Three landscape architect-led teams have been named finalists by the city of Minneapolis to design the new two-block long park called the Commons near the new Vikings stadium. [...]
The three finalists are:
The Olin Studio, Philadelphia and Snow Kreilich Architects, based in Minneapolis
Hargreaves Associates, San Francisco, Damon Farber Associates, Minneapolis and VJAA, Minneapolis
WORKSHOP Ken Smith, New York and Perkins + Will, Minneapolis — bizjournals.com
Archinect's Architecture School Lecture Guide for Fall 2014Say hello to another edition of Archinect's Get Lectured, where we feature a school's lecture series—and their snazzy posters—for the current term. If you're not doing so already, be sure to keep track of any upcoming lectures you...
Taking place on the island of Sandhornøy in the Arctic Circle region of Norway, SALT will host its opening festivities this weekend, starting August 29 to September 1. Founded in 2010 by acclaimed curator Helga-Marie Nordby and cultural entrepreneur Erlend Mogård-Larsen, SALT celebrates the rarely traversed arctic landscape and promotes Norway's contributions to art and design history. — bustler.net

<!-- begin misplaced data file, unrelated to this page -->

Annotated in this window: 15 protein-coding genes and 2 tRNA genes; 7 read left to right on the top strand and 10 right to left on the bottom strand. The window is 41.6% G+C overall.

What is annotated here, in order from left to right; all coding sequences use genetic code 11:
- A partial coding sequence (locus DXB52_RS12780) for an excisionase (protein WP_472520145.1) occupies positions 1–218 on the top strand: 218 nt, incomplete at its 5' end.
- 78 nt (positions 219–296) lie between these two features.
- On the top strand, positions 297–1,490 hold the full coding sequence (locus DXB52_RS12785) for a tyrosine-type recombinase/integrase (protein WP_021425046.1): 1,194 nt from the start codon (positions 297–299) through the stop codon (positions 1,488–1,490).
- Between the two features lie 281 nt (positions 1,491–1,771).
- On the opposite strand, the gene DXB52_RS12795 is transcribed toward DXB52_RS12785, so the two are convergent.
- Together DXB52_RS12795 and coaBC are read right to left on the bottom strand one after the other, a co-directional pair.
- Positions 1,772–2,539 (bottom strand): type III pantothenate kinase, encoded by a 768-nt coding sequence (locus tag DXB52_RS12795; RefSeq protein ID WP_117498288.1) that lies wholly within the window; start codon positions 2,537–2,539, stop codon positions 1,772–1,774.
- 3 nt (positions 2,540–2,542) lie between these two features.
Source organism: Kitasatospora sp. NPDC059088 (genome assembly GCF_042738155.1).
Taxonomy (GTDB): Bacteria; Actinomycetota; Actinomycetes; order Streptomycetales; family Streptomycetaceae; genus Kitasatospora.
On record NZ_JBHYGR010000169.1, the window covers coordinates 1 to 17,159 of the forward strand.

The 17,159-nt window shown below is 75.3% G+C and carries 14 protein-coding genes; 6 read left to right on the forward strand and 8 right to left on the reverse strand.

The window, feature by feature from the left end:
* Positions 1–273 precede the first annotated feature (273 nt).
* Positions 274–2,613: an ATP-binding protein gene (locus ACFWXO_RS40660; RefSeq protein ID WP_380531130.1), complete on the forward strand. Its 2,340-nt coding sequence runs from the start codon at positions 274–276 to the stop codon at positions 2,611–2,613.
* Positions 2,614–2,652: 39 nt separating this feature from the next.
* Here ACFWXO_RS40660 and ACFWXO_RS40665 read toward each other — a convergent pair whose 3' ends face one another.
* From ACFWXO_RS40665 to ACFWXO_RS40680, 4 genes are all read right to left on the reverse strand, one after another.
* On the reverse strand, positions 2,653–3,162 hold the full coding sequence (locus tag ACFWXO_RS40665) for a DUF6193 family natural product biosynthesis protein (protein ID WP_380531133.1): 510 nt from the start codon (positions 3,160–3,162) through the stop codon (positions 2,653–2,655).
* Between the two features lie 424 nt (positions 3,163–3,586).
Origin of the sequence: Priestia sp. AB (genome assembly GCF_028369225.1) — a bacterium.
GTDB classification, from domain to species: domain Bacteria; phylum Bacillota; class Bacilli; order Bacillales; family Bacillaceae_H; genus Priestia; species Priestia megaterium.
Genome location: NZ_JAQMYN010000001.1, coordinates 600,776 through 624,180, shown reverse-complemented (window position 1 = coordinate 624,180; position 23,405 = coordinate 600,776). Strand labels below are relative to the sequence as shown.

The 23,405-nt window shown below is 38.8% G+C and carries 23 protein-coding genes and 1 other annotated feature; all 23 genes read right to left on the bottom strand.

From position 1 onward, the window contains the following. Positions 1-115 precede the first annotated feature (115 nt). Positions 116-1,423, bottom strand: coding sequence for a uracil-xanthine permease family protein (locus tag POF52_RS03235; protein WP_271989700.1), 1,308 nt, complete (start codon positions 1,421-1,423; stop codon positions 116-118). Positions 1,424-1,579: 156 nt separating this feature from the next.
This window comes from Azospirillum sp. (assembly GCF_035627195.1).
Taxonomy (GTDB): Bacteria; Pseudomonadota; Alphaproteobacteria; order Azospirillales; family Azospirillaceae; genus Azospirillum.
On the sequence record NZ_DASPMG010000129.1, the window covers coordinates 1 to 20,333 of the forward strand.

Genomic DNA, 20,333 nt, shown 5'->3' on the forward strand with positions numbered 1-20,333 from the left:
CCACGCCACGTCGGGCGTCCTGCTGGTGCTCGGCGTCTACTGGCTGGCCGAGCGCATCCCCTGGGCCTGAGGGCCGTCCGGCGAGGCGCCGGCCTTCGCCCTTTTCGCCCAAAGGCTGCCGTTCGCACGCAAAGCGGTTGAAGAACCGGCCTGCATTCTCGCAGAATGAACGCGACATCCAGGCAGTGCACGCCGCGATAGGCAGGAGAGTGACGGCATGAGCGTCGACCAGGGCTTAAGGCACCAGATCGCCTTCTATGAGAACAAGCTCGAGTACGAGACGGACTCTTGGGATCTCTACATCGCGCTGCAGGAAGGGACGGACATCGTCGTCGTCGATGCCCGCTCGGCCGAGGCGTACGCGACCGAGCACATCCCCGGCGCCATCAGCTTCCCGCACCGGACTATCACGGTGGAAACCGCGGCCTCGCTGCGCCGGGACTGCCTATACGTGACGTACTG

Sprinkling city parks with recycled water may create a breeding ground for hard-to-treat microbes [...] Even after the recycled water is treated in a sewage plant, it may carry microbes, drug-resistance genes and antibiotics that had washed down the drain. Sprayed into the environment, that water can spread microbes that could cause difficult-to-treat infections, the researchers say. — Science News
When five of the nation's leading landscape architects gathered before their peers last weekend in Berkeley, the projects they discussed were located in Massachusetts and Minnesota, China and Spain. [...]
The issues and ambitions on display can be applied to any 21st century metropolitan region like ours, where the most challenging frontiers for growth lie in struggling with issues of growth and change; where the land in question is high-profile and politically charged. — sfgate.com
Team Lord of Toronto was announced today as the winner to design the new Canadian National Holocaust Monument in Ottawa, Canada's capital.